Here we meet again the third incentive of all human action. “For all except the very few of extraordinary gifts, the spur of gain is not only powerful, it is indispensable.” Progress in industry is largely due to inventors and administrators, but the venturesome capitalist, ready and eager to risk his wealth in new ways, is equally necessary. We owe little thanks to any state that the world has been transformed through the railways, steam navigation, the industrial use of steam, etc. This transformation has been brought about by individuals. “Electric traction was easily started in England as a public business, after private enterprise in the United States had shown how the thing could be done.”
The transmission and distribution of hydraulic and electric power call for an amount of enterprise and vigor which public officials are not at all likely to supply. However, Mr. Taussig would suggest that such resources should never be given in perpetuity by the public. There should be no unlimited franchises.
Mr. Taussig speaks as follows of the qualities demanded of administrators of undertakings in a democracy, and he is full of misgivings as to the corrupting power of such undertakings:
“It is often said that corruption in our municipal and state affairs is caused by private ownership of the great monopoly enterprises, and that public ownership is the cure. To reason so is to mistake the occasion for the cause. The occasion is the great fund of gain which the monopoly enterprises can yield; the cause is political demoralization. It matters little whether the initiative in corrupt ways is taken by the heads of the monopoly corporations or by the public officials—whether the first step be bribery or blackmail. In either case it is the existence of venal legislators and administrators that brings coarse and characterless persons into the management of the ‘public service’industries. Honorable men withdraw from the unsavory affairs and are replaced by those less squeamish. The root of the difficulty is that a bad political situation invites corruption, not that corruption makes the political situation bad.”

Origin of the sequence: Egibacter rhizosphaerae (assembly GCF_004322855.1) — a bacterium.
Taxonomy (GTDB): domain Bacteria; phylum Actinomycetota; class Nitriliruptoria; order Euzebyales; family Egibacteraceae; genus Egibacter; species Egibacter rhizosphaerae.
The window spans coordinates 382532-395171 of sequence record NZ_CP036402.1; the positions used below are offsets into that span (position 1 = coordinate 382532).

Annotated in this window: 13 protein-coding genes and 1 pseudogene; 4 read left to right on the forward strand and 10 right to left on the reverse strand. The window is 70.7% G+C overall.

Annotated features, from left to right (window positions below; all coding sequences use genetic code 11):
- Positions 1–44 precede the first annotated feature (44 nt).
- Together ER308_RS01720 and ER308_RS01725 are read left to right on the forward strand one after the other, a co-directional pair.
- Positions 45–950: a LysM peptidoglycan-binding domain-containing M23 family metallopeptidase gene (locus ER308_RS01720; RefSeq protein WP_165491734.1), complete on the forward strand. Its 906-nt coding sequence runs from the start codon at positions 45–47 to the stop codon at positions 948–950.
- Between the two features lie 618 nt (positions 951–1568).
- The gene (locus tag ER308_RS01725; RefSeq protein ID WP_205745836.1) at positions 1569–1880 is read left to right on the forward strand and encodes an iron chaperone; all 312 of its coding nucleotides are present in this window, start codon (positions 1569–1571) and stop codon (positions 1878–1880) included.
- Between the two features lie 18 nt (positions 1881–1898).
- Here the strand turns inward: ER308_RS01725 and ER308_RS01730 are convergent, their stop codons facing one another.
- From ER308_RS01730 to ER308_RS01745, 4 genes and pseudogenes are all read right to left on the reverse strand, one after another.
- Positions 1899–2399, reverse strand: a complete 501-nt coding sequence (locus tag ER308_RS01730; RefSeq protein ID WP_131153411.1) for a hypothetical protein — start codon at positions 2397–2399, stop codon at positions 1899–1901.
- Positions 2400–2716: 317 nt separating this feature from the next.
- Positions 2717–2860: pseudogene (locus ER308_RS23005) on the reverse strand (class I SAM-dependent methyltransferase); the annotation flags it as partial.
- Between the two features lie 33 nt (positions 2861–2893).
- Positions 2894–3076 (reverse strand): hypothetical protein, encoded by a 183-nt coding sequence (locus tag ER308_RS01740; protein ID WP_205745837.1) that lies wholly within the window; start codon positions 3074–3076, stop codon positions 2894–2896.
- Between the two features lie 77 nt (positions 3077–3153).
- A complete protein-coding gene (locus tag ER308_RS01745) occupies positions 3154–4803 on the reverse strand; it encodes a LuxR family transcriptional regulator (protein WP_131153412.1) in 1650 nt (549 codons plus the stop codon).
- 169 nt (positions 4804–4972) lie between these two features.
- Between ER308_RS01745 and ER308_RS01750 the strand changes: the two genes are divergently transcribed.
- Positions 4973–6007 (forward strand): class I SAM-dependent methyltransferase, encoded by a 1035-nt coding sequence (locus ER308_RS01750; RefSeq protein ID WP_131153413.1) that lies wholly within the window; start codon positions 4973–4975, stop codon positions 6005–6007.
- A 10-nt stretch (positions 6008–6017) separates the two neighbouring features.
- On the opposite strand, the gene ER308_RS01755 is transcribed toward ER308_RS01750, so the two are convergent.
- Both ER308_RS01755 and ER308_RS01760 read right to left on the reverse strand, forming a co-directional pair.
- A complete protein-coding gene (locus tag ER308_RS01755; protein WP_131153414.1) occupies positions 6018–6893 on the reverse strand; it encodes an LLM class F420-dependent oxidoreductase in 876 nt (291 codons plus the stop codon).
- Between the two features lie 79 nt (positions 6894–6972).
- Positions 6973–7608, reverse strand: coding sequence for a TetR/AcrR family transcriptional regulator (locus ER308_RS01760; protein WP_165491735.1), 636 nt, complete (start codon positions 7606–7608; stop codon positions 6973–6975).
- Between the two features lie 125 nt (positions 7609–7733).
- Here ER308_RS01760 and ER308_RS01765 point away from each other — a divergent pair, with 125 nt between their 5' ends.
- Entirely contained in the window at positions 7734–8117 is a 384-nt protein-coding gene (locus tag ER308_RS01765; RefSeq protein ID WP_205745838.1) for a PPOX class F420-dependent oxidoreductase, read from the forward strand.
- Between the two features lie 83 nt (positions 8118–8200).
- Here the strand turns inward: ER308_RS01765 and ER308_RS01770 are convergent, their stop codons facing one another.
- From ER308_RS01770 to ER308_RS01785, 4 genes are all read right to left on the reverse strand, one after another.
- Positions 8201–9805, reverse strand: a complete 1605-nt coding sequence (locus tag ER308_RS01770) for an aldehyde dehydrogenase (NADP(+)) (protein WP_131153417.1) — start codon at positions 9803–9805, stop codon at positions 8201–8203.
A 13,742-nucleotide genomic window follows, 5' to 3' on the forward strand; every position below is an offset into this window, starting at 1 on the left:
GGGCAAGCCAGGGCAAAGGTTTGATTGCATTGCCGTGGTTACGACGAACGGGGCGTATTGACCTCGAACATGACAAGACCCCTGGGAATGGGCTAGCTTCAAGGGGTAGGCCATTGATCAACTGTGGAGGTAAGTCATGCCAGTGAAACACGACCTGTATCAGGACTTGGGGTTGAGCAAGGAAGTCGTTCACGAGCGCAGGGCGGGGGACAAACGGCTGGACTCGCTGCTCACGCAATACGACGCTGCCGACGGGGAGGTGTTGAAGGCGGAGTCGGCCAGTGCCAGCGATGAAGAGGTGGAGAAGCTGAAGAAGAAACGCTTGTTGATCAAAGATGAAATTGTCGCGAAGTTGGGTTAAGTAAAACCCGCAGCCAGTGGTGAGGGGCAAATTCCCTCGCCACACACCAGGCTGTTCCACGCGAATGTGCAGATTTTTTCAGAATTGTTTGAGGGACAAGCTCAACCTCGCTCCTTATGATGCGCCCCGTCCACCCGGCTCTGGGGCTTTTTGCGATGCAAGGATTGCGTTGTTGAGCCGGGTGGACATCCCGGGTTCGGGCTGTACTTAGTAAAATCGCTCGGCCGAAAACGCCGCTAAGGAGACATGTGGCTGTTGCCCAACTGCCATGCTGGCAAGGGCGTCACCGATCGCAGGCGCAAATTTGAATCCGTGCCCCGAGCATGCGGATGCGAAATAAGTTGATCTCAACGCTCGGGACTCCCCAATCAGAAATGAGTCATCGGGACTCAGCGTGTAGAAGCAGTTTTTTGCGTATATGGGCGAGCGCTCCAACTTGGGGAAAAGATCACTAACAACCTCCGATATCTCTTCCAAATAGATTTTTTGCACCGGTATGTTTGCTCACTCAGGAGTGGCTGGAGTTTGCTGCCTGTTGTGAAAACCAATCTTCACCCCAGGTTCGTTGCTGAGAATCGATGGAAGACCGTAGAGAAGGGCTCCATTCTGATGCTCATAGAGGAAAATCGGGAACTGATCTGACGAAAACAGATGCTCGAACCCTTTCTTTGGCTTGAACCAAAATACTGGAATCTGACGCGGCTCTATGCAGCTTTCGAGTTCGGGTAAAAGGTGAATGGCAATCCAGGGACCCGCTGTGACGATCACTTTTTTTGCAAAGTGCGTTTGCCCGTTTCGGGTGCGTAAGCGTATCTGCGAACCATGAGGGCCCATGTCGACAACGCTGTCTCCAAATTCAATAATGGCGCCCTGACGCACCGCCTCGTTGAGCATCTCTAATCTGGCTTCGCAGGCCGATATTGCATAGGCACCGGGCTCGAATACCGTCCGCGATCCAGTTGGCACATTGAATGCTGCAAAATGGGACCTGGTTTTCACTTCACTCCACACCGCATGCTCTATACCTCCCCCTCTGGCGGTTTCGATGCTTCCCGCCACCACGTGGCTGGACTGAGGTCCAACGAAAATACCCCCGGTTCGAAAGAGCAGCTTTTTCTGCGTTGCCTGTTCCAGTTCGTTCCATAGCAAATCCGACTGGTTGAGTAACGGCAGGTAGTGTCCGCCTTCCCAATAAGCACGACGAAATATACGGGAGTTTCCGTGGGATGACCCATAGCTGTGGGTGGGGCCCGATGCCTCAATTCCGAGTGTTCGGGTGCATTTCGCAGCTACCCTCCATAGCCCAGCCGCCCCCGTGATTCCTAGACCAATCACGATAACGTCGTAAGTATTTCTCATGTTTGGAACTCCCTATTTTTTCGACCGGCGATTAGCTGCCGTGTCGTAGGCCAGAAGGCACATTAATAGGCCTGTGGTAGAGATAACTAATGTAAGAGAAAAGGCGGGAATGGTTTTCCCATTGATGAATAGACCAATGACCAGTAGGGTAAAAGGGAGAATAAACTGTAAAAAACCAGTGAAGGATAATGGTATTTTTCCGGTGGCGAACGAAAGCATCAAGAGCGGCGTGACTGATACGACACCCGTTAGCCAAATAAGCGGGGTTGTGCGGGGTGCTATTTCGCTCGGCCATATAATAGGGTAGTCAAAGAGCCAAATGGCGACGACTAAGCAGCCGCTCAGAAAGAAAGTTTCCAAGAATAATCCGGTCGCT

The true way to abolish corruption is to suppress the opportunity for corruption. But the more government and municipal undertakings increase in number and in importance, the more these opportunities will multiply.
Government undertakings are a terrible source of temptation to the ring-leaders among their employees. They know that fear has a value, and they become exploiters of the fears of their superiors, the deputies and the ministers. And, although all their plans may not succeed, it is more than enough that any of these demagogues have obtained avowed advantages. Others have obtained secret advantages.
The employees of the navy yards and of the city halls gaze with admiration at a man like M. Goude, and more than one young clerk of the navy department is saying to himself:
“That is the way to succeed. Let us imitate him.”
See the discussion relating to the Prussian railways in the series of volumes, Le Marche Financier, by Arthur Raffalovich.
Principles of Economics.